While the invention has been described in connection with what is presently considered to be the most practical and preferred embodiments, it is to be understood that the invention is not to be limited to the disclosed embodiments, but on the contrary, is intended to cover various modifications and equivalent arrangements included within the spirit and scope of the appended claims.
|Cited Patent||Filing date||Publication date||Applicant||Title|
|US3638211||Oct 8, 1969||Jan 25, 1972||Litton Systems Inc||Crane safety system|
|US3641551||Dec 19, 1968||Feb 8, 1972||Grove Mfg Co||Safe load control system for telescopic crane booms|
|US3695096||Apr 20, 1970||Oct 3, 1972||Kutsay Ali Umit||Strain detecting load cell|
|US3713129||Mar 30, 1970||Jan 23, 1973||Buchholz R||Crane overloading protective system|
|US3740534||May 25, 1971||Jun 19, 1973||Litton Systems Inc||Warning system for load handling equipment|
|US3871528||May 11, 1971||Mar 18, 1975||Wilkinson Alvin H||Load control apparatus for cranes|
|US4042135||Oct 14, 1975||Aug 16, 1977||The Liner Concrete Machinery Company Limited||Load handling vehicle|
|US4576053 *||Mar 20, 1984||Mar 18, 1986||Yotaro Hatamura||Load detector|
|US4743893||Jun 4, 1986||May 10, 1988||Anthony Gentile||Equi crane anti-tipping device|
|US4752012||Aug 29, 1986||Jun 21, 1988||Harnischfeger Corporation||Crane control means employing load sensing devices|
|US4815614||Jun 15, 1987||Mar 28, 1989||Ari Putkonen||Control system for a crane|
|US4895262||Dec 8, 1988||Jan 23, 1990||Valla S.P.A.||Overturning-preventing device for crane trucks and similar machines|
|US5058752||Mar 20, 1990||Oct 22, 1991||Simon-R.O. Corporation||Boom overload warning and control system|
|US5160055||Oct 2, 1991||Nov 3, 1992||Jlg Industries, Inc.||Load moment indicator system|
|US5186042 *||Mar 12, 1991||Feb 16, 1993||Japan Electronics Industry, Ltd.||Device for measuring action force of wheel and device for measuring stress of structure|
|US5224815 *||Sep 13, 1991||Jul 6, 1993||Linde Aktiengesellschaft||Industrial truck with a monitoring apparatus for the loading state|
|US5359516||Sep 16, 1993||Oct 25, 1994||Schwing America, Inc.||Load monitoring system for booms|
|US6050770||May 30, 1997||Apr 18, 2000||Schaeff Incorporated||Stabilization system for load handling equipment|
|US6062106||Apr 27, 1998||May 16, 2000||Jackson; David C.||Side load sensor|
|US6098823||Feb 27, 1998||Aug 8, 2000||Jlg Industries, Inc.||Stabilizing arrangements in and for load-bearing apparatus|
|Citing Patent||Filing date||Publication date||Applicant||Title|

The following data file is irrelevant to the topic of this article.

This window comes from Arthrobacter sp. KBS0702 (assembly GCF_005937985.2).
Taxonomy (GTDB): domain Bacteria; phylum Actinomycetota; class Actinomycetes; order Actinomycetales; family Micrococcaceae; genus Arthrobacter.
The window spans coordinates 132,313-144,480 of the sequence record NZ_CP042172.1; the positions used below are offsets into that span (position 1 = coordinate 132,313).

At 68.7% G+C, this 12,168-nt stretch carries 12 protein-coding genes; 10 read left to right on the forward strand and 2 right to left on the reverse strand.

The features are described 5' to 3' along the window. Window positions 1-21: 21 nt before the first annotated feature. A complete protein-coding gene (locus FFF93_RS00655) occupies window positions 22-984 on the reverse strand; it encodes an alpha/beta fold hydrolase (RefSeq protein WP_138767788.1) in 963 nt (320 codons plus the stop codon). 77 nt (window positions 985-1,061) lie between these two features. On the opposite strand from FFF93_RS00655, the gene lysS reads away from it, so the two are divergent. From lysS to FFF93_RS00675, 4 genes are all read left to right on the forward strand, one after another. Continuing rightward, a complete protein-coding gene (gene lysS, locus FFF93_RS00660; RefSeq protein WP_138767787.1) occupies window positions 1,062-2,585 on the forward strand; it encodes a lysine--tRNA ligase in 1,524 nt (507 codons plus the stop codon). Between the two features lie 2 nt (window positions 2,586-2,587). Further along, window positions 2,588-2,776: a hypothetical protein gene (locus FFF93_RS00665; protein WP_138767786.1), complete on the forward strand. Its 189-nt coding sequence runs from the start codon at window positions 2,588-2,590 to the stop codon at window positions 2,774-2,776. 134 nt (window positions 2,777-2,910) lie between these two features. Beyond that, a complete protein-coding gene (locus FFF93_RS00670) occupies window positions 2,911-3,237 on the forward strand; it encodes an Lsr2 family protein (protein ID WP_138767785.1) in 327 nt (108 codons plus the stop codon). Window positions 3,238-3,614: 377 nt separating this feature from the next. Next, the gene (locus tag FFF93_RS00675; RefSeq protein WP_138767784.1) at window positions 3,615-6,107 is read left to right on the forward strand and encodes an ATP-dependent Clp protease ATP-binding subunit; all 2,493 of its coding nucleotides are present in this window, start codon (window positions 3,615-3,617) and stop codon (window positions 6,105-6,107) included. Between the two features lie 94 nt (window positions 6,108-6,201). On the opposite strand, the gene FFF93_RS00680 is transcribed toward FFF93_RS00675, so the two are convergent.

|US8561472 *||Jan 7, 2008||Oct 22, 2013||Precision Planting Llc||Load sensing pin|
|US8768580 *||Oct 19, 2010||Jul 1, 2014||Hitachi Construction Machinery Co., Ltd.||Operation machine|
|US8768581 *||May 24, 2011||Jul 1, 2014||Hitachi Construction Machinery Co., Ltd.||Work machine safety device|
|US9073739 *||Sep 12, 2011||Jul 7, 2015||J.C. Bamford Excavators Limited||Controller for restricting movement of a load handling apparatus|
|US9745727 *||Nov 13, 2014||Aug 29, 2017||Empresa De Transfomacion Agraria S.A. (Tragsa)||System and method for controlling stability in heavy machinery|
|US9776846||Mar 13, 2014||Oct 3, 2017||Oshkosh Corporation||Systems and methods for dynamic machine stability|
|US20100180695 *||Jan 7, 2008||Jul 22, 2010||Precision Planting, Inc.||Load sensing pin|
|US20100204891 *||Feb 12, 2009||Aug 12, 2010||Cnh America Llc||Acceleration control for vehicles having a loader arm|
|US20120232763 *||Oct 19, 2010||Sep 13, 2012||Mariko Mizuochi||Operation machine|
|US20130066527 *||May 24, 2011||Mar 14, 2013||Mariko Mizuochi||Work machine safety device|
|US20130079974 *||Sep 20, 2012||Mar 28, 2013||Manitowoc Crane Companies, Llc||Outrigger monitoring system and methods|
|US20140058636 *||Sep 12, 2011||Feb 27, 2014||J.C. Bamford Excavators Limited||Machine, controller and control method|
|US20160281335 *||Nov 13, 2014||Sep 29, 2016||Empresa De Transformación Agraria. Sa.A. (Tragsa||System and method for controlling stability in heavy machinery|
|WO2015179007A2||Mar 12, 2015||Nov 26, 2015||Oshkosh Corporation||Systems and methods for dynamic machine stability|
|U.S. Classification||212/277, 212/270, 73/767, 212/278, 212/261|
|International Classification||B66C23/90, B66C13/16, E02F9/24|
|Cooperative Classification||B66C23/90, E02F9/24|
|European Classification||E02F9/24, B66C23/90|
|Jun 10, 2002||AS||Assignment|
Owner name: JLG INDUSTRIES, INC., PENNSYLVANIA
Free format text: ASSIGNMENT OF ASSIGNORS INTEREST;ASSIGNORS:PUSZKIEWICZ, IGNACY;YAHIAOUI, MOHAMED;BAFILE, LOUIS A.;REEL/FRAME:012984/0343
Effective date: 20020604
|Sep 25, 2003||AS||Assignment|
Owner name: SUNTRUST BANK, AS COLLATERAL AGENT, GEORGIA
Free format text: SECURITY INTEREST;ASSIGNOR:JLG INDUSTRIES, INC.;REEL/FRAME:014007/0640
Effective date: 20030923
|Jun 22, 2009||FPAY||Fee payment|
Year of fee payment: 4
|Mar 18, 2013||FPAY||Fee payment|
Year of fee payment: 8
|Jul 24, 2017||FPAY||Fee payment|
Year of fee payment: 12